Supporting Source Water Protection


Protecting sources of drinking water is an effective way to reduce risks to public health, instill customer confidence, and control water treatment costs.  Addressing water quality concerns at the source also has many other environmental and societal benefits that aren’t seen from treatment alone.

With nearly $6 billion spent per year by the USDA on environmental restoration, enhancement, and stewardship (collectively known as conservation) in the agricultural community, there is a key opportunity today to protect sources of drinking water through working with existing USDA programs. The 2018 Farm Bill brought enhanced focus on source water protection, which is currently being implemented through the Natural Resources Conservation Service (NRCS).

Helping to bring together the agricultural community, water utilities, and other partners, AWWA is committed to helping protect sources of drinking water through collaborative approaches.

See this short video on collaborative opportunities, this op-ed from AWWA CEO David LaFrance  and a detailed overview of the opportunities in Journal AWWA

The 2018 Farm Bill made the following enhancements to source water protection:

  • Made source water protection a goal of farm bill conservation programs for the first time.
  • Made it easier for water utilities to participate in state and local NRCS advisory groups developing conservation priorities.
  • Authorized state NRCS offices to designate some practices beneficial to source water protection for up to 90% federal cost share.
  • Request 10% of conservation program dollars to be dedicated to source water protection./li>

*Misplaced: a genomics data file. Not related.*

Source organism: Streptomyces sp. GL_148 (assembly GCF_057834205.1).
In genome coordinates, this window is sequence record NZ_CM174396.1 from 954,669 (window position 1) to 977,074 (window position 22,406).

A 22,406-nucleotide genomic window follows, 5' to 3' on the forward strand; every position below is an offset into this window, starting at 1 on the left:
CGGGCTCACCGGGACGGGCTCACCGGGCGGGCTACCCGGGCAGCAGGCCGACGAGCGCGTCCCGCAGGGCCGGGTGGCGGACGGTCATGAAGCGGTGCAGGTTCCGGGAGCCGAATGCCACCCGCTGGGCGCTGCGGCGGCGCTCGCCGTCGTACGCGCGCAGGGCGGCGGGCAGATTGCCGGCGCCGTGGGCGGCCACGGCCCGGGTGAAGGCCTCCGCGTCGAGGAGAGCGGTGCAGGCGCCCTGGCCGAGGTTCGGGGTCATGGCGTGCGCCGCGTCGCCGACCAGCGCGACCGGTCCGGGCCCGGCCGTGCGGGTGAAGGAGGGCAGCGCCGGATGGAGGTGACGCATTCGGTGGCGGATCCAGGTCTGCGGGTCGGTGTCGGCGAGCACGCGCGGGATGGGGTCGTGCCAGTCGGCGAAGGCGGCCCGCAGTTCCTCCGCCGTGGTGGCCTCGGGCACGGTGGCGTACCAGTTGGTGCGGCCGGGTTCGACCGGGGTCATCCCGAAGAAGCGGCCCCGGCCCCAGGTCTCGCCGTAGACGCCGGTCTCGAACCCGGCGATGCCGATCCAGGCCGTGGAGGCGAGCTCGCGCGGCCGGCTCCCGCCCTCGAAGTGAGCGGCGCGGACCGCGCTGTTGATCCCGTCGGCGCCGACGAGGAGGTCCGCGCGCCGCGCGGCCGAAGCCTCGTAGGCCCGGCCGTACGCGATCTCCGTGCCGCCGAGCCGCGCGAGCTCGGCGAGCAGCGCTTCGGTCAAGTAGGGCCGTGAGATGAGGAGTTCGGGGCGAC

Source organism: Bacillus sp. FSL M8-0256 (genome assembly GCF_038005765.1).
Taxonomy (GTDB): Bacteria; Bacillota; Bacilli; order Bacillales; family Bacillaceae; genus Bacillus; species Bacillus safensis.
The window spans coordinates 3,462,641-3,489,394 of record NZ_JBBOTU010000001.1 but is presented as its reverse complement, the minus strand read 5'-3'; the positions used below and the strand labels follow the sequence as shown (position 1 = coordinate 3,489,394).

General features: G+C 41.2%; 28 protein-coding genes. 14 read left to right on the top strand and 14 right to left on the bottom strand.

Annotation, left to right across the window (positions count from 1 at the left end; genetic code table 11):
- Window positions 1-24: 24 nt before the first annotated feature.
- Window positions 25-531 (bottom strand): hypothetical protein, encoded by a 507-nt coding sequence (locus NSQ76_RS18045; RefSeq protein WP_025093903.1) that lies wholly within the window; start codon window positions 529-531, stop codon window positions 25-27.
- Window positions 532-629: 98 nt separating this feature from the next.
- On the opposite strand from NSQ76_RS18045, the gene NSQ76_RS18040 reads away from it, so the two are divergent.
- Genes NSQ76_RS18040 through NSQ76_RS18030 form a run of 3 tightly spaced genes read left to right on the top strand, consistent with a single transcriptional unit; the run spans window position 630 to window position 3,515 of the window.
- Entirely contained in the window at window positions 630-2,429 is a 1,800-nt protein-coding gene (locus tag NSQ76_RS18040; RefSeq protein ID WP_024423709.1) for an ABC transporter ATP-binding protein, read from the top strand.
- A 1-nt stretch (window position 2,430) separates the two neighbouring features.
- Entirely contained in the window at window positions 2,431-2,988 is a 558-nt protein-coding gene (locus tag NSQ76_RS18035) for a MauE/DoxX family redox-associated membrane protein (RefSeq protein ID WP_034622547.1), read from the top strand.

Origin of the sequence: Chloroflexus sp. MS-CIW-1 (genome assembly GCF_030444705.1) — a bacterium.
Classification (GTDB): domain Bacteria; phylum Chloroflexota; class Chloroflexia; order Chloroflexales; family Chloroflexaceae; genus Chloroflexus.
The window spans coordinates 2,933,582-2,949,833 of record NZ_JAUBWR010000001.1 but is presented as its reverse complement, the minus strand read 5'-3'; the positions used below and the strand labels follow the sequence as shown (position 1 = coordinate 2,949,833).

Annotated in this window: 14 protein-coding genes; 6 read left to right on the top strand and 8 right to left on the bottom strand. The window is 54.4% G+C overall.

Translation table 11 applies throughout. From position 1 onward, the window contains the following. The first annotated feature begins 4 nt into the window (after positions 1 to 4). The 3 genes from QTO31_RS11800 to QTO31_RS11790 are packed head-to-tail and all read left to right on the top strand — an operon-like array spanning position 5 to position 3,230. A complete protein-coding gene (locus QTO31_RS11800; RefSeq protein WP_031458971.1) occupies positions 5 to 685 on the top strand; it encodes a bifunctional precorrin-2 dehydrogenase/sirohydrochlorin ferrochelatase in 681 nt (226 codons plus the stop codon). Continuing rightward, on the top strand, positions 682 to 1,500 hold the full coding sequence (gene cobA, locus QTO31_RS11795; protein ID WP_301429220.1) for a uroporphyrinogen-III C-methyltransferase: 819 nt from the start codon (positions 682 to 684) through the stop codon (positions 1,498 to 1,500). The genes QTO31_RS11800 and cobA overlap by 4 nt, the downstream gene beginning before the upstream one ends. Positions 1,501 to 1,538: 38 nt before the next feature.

Steps your system can take

Look for collaborative opportunities with the agriculture sector. Many sources of drinking water have agricultural production contained within their source watershed or recharge areas for their aquifers. AWWA’s guide to navigating USDA programs can help identify steps to take.

Get to know your USDA state conservationist and any local NRCS offices. It’s each state conservationist’s job to understand the conservation needs of the area.They convene state technical committees and are responsive to the needs of stakeholders within and working with the agricultural community. They should be a key point of contact, and can help you in finding partners to accomplish your source water protection goals.

Stay tuned for legislative updates to get involved. AWWA will be providing updates as well as seeking assistance from members as the farm bill progresses. These updates will be sent through our legislative alerts system to utility members, and posted on this site.